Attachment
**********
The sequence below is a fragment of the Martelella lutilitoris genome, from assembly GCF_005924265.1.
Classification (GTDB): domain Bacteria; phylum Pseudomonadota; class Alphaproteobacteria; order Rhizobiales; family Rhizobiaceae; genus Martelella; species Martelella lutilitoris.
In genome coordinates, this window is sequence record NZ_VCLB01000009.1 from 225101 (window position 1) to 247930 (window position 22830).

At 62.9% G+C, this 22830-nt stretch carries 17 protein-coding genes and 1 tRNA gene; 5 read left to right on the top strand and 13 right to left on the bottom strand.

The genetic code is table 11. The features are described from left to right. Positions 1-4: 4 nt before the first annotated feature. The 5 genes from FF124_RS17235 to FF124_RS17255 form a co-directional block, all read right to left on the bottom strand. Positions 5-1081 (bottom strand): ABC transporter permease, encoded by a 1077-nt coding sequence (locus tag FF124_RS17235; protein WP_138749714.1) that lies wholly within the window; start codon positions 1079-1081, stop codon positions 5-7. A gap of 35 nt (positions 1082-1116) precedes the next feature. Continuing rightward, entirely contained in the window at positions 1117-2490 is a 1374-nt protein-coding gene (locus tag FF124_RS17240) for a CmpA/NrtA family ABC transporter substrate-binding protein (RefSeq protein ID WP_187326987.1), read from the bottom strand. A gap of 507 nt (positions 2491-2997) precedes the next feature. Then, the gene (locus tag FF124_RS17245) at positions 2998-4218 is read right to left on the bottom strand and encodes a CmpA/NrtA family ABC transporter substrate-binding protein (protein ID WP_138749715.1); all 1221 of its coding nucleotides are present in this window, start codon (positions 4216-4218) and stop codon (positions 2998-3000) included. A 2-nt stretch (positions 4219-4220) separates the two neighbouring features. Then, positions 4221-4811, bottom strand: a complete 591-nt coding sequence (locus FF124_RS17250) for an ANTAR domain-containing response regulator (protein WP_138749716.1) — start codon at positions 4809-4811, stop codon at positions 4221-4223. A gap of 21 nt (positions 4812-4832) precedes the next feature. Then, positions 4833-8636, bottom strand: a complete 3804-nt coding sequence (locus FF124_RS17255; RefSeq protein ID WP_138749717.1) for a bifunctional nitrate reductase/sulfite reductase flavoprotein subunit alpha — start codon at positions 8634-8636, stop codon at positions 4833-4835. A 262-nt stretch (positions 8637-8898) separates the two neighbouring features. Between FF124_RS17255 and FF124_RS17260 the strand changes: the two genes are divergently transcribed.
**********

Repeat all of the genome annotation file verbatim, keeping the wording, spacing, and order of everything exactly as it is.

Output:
The sequence below is a fragment of the Martelella lutilitoris genome, from assembly GCF_005924265.1.
Classification (GTDB): domain Bacteria; phylum Pseudomonadota; class Alphaproteobacteria; order Rhizobiales; family Rhizobiaceae; genus Martelella; species Martelella lutilitoris.
In genome coordinates, this window is sequence record NZ_VCLB01000009.1 from 225101 (window position 1) to 247930 (window position 22830).

At 62.9% G+C, this 22830-nt stretch carries 17 protein-coding genes and 1 tRNA gene; 5 read left to right on the top strand and 13 right to left on the bottom strand.

The genetic code is table 11. The features are described from left to right. Positions 1-4: 4 nt before the first annotated feature. The 5 genes from FF124_RS17235 to FF124_RS17255 form a co-directional block, all read right to left on the bottom strand. Positions 5-1081 (bottom strand): ABC transporter permease, encoded by a 1077-nt coding sequence (locus tag FF124_RS17235; protein WP_138749714.1) that lies wholly within the window; start codon positions 1079-1081, stop codon positions 5-7. A gap of 35 nt (positions 1082-1116) precedes the next feature. Continuing rightward, entirely contained in the window at positions 1117-2490 is a 1374-nt protein-coding gene (locus tag FF124_RS17240) for a CmpA/NrtA family ABC transporter substrate-binding protein (RefSeq protein ID WP_187326987.1), read from the bottom strand. A gap of 507 nt (positions 2491-2997) precedes the next feature. Then, the gene (locus tag FF124_RS17245) at positions 2998-4218 is read right to left on the bottom strand and encodes a CmpA/NrtA family ABC transporter substrate-binding protein (protein ID WP_138749715.1); all 1221 of its coding nucleotides are present in this window, start codon (positions 4216-4218) and stop codon (positions 2998-3000) included. A 2-nt stretch (positions 4219-4220) separates the two neighbouring features. Then, positions 4221-4811, bottom strand: a complete 591-nt coding sequence (locus FF124_RS17250) for an ANTAR domain-containing response regulator (protein WP_138749716.1) — start codon at positions 4809-4811, stop codon at positions 4221-4223. A gap of 21 nt (positions 4812-4832) precedes the next feature. Then, positions 4833-8636, bottom strand: a complete 3804-nt coding sequence (locus FF124_RS17255; RefSeq protein ID WP_138749717.1) for a bifunctional nitrate reductase/sulfite reductase flavoprotein subunit alpha — start codon at positions 8634-8636, stop codon at positions 4833-4835. A 262-nt stretch (positions 8637-8898) separates the two neighbouring features. Between FF124_RS17255 and FF124_RS17260 the strand changes: the two genes are divergently transcribed.